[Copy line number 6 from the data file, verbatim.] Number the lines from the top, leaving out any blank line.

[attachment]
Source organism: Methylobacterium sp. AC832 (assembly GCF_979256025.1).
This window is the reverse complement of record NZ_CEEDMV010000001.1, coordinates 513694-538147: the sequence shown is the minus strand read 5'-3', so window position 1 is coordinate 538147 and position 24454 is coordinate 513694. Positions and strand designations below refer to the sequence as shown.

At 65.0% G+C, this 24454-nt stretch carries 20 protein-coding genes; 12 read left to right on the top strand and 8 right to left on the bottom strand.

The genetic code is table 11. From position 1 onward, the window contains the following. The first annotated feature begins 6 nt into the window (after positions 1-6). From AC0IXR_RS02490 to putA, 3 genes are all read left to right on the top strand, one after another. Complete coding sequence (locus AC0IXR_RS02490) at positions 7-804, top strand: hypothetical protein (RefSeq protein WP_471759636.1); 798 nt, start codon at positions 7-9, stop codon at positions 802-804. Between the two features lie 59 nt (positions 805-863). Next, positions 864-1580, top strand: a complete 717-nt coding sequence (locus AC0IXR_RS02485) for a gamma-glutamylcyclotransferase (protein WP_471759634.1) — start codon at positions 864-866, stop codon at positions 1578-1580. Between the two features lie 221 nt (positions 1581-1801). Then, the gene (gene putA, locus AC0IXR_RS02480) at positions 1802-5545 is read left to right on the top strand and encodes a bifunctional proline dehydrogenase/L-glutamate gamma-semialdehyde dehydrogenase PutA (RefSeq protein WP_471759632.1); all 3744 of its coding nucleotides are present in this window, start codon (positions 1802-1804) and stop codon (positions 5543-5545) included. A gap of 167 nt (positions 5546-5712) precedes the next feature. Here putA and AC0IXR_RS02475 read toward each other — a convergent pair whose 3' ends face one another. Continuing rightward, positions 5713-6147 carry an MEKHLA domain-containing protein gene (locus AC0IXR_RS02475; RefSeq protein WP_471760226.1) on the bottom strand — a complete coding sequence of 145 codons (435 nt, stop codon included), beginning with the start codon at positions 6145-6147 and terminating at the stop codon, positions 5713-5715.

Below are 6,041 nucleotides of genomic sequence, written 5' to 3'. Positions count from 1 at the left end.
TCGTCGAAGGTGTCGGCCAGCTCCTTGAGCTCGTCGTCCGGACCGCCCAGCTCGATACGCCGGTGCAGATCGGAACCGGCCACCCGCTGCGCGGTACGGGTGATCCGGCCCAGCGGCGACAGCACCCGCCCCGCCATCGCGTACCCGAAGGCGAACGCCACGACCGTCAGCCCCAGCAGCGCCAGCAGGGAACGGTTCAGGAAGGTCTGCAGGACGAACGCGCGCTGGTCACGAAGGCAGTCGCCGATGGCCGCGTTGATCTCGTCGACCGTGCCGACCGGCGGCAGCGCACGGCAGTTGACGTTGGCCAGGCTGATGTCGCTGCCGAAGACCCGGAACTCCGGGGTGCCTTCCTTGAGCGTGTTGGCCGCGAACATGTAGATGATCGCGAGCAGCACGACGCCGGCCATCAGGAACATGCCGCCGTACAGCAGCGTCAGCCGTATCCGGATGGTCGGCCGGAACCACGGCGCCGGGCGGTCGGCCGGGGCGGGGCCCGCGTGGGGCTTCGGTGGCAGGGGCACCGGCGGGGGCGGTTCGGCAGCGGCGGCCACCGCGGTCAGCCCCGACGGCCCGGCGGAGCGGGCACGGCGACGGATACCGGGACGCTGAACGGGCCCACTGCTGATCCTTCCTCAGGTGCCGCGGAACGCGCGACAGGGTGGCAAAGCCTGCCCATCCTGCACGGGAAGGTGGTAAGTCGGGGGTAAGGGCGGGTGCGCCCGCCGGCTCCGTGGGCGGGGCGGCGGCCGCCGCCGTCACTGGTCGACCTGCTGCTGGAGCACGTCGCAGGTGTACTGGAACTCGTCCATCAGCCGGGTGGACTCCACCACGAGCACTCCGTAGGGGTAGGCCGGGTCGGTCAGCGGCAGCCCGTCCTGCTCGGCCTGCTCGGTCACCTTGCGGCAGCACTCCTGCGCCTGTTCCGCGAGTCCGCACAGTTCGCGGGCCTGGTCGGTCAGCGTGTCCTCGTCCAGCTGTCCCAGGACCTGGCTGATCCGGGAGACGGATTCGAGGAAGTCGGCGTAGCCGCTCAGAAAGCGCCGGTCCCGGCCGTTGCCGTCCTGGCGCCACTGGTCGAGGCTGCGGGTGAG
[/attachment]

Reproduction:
TCGTCGAAGGTGTCGGCCAGCTCCTTGAGCTCGTCGTCCGGACCGCCCAGCTCGATACGCCGGTGCAGATCGGAACCGGCCACCCGCTGCGCGGTACGGGTGATCCGGCCCAGCGGCGACAGCACCCGCCCCGCCATCGCGTACCCGAAGGCGAACGCCACGACCGTCAGCCCCAGCAGCGCCAGCAGGGAACGGTTCAGGAAGGTCTGCAGGACGAACGCGCGCTGGTCACGAAGGCAGTCGCCGATGGCCGCGTTGATCTCGTCGACCGTGCCGACCGGCGGCAGCGCACGGCAGTTGACGTTGGCCAGGCTGATGTCGCTGCCGAAGACCCGGAACTCCGGGGTGCCTTCCTTGAGCGTGTTGGCCGCGAACATGTAGATGATCGCGAGCAGCACGACGCCGGCCATCAGGAACATGCCGCCGTACAGCAGCGTCAGCCGTATCCGGATGGTCGGCCGGAACCACGGCGCCGGGCGGTCGGCCGGGGCGGGGCCCGCGTGGGGCTTCGGTGGCAGGGGCACCGGCGGGGGCGGTTCGGCAGCGGCGGCCACCGCGGTCAGCCCCGACGGCCCGGCGGAGCGGGCACGGCGACGGATACCGGGACGCTGAACGGGCCCACTGCTGATCCTTCCTCAGGTGCCGCGGAACGCGCGACAGGGTGGCAAAGCCTGCCCATCCTGCACGGGAAGGTGGTAAGTCGGGGGTAAGGGCGGGTGCGCCCGCCGGCTCCGTGGGCGGGGCGGCGGCCGCCGCCGTCACTGGTCGACCTGCTGCTGGAGCACGTCGCAGGTGTACTGGAACTCGTCCATCAGCCGGGTGGACTCCACCACGAGCACTCCGTAGGGGTAGGCCGGGTCGGTCAGCGGCAGCCCGTCCTGCTCGGCCTGCTCGGTCACCTTGCGGCAGCACTCCTGCGCCTGTTCCGCGAGTCCGCACAGTTCGCGGGCCTGGTCGGTCAGCGTGTCCTCGTCCAGCTGTCCCAGGACCTGGCTGATCCGGGAGACGGATTCGAGGAAGTCGGCGTAGCCGCTCAGAAAGCGCCGGTCCCGGCCGTTGCCGTCCTGGCGCCACTGGTCGAGGCTGCGGGTGAG